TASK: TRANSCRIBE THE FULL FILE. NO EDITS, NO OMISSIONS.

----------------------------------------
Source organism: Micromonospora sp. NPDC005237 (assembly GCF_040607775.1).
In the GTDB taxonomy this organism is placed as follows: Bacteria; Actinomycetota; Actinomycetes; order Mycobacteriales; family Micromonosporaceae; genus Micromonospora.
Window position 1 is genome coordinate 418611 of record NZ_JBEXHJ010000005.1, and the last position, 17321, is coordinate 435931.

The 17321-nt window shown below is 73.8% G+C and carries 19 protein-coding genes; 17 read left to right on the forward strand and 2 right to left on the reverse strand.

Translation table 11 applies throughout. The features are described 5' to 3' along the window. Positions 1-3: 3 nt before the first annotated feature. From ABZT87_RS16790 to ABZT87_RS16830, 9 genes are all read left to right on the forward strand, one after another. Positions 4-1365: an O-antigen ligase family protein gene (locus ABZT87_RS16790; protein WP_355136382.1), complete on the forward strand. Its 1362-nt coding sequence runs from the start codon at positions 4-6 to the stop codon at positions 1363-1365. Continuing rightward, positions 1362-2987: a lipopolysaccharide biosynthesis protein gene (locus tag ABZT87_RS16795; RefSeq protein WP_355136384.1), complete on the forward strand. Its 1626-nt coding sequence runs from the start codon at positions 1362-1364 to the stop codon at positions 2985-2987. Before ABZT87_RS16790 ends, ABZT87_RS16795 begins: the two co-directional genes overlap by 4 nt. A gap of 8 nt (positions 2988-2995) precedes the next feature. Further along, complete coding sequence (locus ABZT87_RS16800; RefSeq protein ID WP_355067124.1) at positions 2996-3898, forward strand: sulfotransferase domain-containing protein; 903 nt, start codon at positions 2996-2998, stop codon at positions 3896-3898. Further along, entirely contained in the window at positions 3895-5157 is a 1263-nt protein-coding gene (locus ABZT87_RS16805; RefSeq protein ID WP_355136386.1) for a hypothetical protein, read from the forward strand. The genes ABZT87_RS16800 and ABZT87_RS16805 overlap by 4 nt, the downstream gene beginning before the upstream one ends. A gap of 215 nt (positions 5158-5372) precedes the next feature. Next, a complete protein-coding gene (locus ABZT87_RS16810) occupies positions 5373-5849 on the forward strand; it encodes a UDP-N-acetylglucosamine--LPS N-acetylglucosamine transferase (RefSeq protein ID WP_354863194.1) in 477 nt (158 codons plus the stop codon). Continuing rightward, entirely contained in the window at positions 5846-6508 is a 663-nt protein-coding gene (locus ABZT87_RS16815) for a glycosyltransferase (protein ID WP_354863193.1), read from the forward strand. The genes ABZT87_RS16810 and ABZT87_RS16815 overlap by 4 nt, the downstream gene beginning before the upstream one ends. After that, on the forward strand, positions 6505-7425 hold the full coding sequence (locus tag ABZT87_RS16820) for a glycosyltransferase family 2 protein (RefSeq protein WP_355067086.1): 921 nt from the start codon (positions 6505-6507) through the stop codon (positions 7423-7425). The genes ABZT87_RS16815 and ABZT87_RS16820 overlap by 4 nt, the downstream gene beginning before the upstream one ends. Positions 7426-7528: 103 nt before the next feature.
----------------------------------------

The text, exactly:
Source organism: Micromonospora sp. NPDC005237 (assembly GCF_040607775.1).
In the GTDB taxonomy this organism is placed as follows: Bacteria; Actinomycetota; Actinomycetes; order Mycobacteriales; family Micromonosporaceae; genus Micromonospora.
Window position 1 is genome coordinate 418611 of record NZ_JBEXHJ010000005.1, and the last position, 17321, is coordinate 435931.

The 17321-nt window shown below is 73.8% G+C and carries 19 protein-coding genes; 17 read left to right on the forward strand and 2 right to left on the reverse strand.

Translation table 11 applies throughout. The features are described 5' to 3' along the window. Positions 1-3: 3 nt before the first annotated feature. From ABZT87_RS16790 to ABZT87_RS16830, 9 genes are all read left to right on the forward strand, one after another. Positions 4-1365: an O-antigen ligase family protein gene (locus ABZT87_RS16790; protein WP_355136382.1), complete on the forward strand. Its 1362-nt coding sequence runs from the start codon at positions 4-6 to the stop codon at positions 1363-1365. Continuing rightward, positions 1362-2987: a lipopolysaccharide biosynthesis protein gene (locus tag ABZT87_RS16795; RefSeq protein WP_355136384.1), complete on the forward strand. Its 1626-nt coding sequence runs from the start codon at positions 1362-1364 to the stop codon at positions 2985-2987. Before ABZT87_RS16790 ends, ABZT87_RS16795 begins: the two co-directional genes overlap by 4 nt. A gap of 8 nt (positions 2988-2995) precedes the next feature. Further along, complete coding sequence (locus ABZT87_RS16800; RefSeq protein ID WP_355067124.1) at positions 2996-3898, forward strand: sulfotransferase domain-containing protein; 903 nt, start codon at positions 2996-2998, stop codon at positions 3896-3898. Further along, entirely contained in the window at positions 3895-5157 is a 1263-nt protein-coding gene (locus ABZT87_RS16805; RefSeq protein ID WP_355136386.1) for a hypothetical protein, read from the forward strand. The genes ABZT87_RS16800 and ABZT87_RS16805 overlap by 4 nt, the downstream gene beginning before the upstream one ends. A gap of 215 nt (positions 5158-5372) precedes the next feature. Next, a complete protein-coding gene (locus ABZT87_RS16810) occupies positions 5373-5849 on the forward strand; it encodes a UDP-N-acetylglucosamine--LPS N-acetylglucosamine transferase (RefSeq protein ID WP_354863194.1) in 477 nt (158 codons plus the stop codon). Continuing rightward, entirely contained in the window at positions 5846-6508 is a 663-nt protein-coding gene (locus ABZT87_RS16815) for a glycosyltransferase (protein ID WP_354863193.1), read from the forward strand. The genes ABZT87_RS16810 and ABZT87_RS16815 overlap by 4 nt, the downstream gene beginning before the upstream one ends. After that, on the forward strand, positions 6505-7425 hold the full coding sequence (locus tag ABZT87_RS16820) for a glycosyltransferase family 2 protein (RefSeq protein WP_355067086.1): 921 nt from the start codon (positions 6505-6507) through the stop codon (positions 7423-7425). The genes ABZT87_RS16815 and ABZT87_RS16820 overlap by 4 nt, the downstream gene beginning before the upstream one ends. Positions 7426-7528: 103 nt before the next feature.